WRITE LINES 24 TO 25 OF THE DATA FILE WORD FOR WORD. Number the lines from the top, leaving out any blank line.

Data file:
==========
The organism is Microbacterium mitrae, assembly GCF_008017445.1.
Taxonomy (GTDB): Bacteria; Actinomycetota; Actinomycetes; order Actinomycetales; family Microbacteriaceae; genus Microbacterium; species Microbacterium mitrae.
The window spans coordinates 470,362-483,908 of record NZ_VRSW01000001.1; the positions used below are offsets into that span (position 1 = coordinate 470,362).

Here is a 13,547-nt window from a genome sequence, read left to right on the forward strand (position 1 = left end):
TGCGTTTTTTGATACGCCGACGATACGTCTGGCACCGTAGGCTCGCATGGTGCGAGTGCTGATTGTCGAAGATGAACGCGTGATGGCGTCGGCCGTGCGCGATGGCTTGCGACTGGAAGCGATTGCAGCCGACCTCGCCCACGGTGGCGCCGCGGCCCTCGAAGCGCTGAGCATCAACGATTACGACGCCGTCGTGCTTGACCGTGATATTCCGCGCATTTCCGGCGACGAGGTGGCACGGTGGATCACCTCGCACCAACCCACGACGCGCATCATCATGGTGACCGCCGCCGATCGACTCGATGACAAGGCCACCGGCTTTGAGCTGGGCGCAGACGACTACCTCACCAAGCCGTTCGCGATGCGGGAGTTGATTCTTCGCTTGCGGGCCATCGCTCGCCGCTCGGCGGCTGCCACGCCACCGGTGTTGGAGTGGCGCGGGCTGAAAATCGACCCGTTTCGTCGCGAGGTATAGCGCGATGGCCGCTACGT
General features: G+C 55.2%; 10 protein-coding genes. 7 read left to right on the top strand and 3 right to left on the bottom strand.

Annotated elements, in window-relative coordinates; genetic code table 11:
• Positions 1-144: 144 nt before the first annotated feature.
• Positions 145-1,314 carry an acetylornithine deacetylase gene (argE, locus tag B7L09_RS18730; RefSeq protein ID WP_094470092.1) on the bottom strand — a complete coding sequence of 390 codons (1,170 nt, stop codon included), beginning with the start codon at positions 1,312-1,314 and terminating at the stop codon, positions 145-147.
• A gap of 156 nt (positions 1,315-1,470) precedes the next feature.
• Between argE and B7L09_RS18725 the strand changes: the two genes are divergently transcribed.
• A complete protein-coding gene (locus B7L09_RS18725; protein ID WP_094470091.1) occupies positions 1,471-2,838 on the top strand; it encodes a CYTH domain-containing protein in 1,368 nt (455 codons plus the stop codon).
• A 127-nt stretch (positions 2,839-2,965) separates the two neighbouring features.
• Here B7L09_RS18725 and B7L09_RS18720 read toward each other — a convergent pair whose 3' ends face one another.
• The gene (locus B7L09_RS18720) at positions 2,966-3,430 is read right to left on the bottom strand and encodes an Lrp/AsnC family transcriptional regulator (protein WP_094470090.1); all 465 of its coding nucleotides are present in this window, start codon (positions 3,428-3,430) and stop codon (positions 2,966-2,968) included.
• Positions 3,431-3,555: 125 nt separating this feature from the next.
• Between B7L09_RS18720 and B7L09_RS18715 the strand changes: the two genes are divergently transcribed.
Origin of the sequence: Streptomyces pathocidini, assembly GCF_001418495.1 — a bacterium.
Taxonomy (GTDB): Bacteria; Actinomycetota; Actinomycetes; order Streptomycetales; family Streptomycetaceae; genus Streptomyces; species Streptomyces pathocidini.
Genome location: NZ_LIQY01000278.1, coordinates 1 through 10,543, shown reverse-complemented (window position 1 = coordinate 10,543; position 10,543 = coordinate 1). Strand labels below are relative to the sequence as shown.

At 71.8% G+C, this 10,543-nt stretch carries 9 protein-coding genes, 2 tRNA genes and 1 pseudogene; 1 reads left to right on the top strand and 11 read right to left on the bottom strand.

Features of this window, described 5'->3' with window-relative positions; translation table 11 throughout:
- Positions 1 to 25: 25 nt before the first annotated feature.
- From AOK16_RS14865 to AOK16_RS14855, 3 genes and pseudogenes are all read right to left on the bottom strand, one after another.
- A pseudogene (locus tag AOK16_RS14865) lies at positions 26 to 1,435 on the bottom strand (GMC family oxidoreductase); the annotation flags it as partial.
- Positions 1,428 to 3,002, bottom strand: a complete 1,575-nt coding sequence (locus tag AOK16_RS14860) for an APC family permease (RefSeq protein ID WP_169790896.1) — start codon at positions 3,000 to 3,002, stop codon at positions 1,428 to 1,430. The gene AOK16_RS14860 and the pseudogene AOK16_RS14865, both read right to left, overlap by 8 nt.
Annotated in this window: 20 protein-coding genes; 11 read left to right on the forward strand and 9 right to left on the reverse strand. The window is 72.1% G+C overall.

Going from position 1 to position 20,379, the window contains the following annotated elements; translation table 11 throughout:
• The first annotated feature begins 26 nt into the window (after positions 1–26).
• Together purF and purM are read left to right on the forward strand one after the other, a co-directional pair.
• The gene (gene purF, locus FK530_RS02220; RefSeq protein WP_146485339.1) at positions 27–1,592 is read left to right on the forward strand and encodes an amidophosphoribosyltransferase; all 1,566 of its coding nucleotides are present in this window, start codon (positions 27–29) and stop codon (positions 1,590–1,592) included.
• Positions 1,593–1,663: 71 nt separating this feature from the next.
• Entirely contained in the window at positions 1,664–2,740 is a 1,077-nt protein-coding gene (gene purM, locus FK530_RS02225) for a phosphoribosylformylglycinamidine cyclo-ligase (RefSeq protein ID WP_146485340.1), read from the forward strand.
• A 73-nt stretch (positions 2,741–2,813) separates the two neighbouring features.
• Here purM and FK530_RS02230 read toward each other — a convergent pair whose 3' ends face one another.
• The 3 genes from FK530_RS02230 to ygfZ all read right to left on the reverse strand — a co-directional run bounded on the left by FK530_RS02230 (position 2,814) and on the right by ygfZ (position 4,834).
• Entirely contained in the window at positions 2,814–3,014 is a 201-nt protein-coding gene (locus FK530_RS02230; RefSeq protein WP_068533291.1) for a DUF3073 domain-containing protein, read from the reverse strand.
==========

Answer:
- From AOK16_RS14865 to AOK16_RS14855, 3 genes and pseudogenes are all read right to left on the bottom strand, one after another.
- A pseudogene (locus tag AOK16_RS14865) lies at positions 26 to 1,435 on the bottom strand (GMC family oxidoreductase); the annotation flags it as partial.